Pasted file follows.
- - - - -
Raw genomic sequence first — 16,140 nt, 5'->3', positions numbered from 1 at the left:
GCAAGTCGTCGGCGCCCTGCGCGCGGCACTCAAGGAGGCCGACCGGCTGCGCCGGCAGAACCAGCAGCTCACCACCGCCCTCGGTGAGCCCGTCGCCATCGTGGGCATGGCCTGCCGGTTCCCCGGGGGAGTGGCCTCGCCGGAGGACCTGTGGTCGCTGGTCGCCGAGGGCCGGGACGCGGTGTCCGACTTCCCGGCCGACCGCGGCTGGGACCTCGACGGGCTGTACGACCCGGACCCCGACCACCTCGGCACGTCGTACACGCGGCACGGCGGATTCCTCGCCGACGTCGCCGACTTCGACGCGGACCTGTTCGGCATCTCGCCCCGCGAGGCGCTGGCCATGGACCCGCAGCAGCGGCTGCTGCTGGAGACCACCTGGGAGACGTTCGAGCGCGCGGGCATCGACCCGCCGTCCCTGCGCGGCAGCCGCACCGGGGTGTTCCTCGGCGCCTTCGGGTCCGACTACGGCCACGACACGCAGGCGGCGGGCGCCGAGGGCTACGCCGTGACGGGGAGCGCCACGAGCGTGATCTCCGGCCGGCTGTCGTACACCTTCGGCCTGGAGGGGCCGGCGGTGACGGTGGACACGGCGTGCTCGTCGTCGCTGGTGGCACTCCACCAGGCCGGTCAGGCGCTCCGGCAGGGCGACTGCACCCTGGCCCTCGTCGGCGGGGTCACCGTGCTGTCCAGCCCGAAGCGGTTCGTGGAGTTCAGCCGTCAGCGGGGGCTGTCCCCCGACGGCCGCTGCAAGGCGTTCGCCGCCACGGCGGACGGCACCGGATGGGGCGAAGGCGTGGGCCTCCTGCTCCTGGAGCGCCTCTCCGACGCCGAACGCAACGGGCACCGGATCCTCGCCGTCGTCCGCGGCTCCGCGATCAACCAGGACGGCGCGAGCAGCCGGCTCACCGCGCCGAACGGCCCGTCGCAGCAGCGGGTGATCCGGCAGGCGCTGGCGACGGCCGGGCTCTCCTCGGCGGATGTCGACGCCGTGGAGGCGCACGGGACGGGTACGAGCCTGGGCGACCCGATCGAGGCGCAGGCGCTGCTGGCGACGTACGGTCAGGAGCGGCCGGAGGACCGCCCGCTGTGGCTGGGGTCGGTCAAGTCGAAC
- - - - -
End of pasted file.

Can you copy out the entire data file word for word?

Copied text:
Raw genomic sequence first — 16,140 nt, 5'->3', positions numbered from 1 at the left:
GCAAGTCGTCGGCGCCCTGCGCGCGGCACTCAAGGAGGCCGACCGGCTGCGCCGGCAGAACCAGCAGCTCACCACCGCCCTCGGTGAGCCCGTCGCCATCGTGGGCATGGCCTGCCGGTTCCCCGGGGGAGTGGCCTCGCCGGAGGACCTGTGGTCGCTGGTCGCCGAGGGCCGGGACGCGGTGTCCGACTTCCCGGCCGACCGCGGCTGGGACCTCGACGGGCTGTACGACCCGGACCCCGACCACCTCGGCACGTCGTACACGCGGCACGGCGGATTCCTCGCCGACGTCGCCGACTTCGACGCGGACCTGTTCGGCATCTCGCCCCGCGAGGCGCTGGCCATGGACCCGCAGCAGCGGCTGCTGCTGGAGACCACCTGGGAGACGTTCGAGCGCGCGGGCATCGACCCGCCGTCCCTGCGCGGCAGCCGCACCGGGGTGTTCCTCGGCGCCTTCGGGTCCGACTACGGCCACGACACGCAGGCGGCGGGCGCCGAGGGCTACGCCGTGACGGGGAGCGCCACGAGCGTGATCTCCGGCCGGCTGTCGTACACCTTCGGCCTGGAGGGGCCGGCGGTGACGGTGGACACGGCGTGCTCGTCGTCGCTGGTGGCACTCCACCAGGCCGGTCAGGCGCTCCGGCAGGGCGACTGCACCCTGGCCCTCGTCGGCGGGGTCACCGTGCTGTCCAGCCCGAAGCGGTTCGTGGAGTTCAGCCGTCAGCGGGGGCTGTCCCCCGACGGCCGCTGCAAGGCGTTCGCCGCCACGGCGGACGGCACCGGATGGGGCGAAGGCGTGGGCCTCCTGCTCCTGGAGCGCCTCTCCGACGCCGAACGCAACGGGCACCGGATCCTCGCCGTCGTCCGCGGCTCCGCGATCAACCAGGACGGCGCGAGCAGCCGGCTCACCGCGCCGAACGGCCCGTCGCAGCAGCGGGTGATCCGGCAGGCGCTGGCGACGGCCGGGCTCTCCTCGGCGGATGTCGACGCCGTGGAGGCGCACGGGACGGGTACGAGCCTGGGCGACCCGATCGAGGCGCAGGCGCTGCTGGCGACGTACGGTCAGGAGCGGCCGGAGGACCGCCCGCTGTGGCTGGGGTCGGTCAAGTCGAAC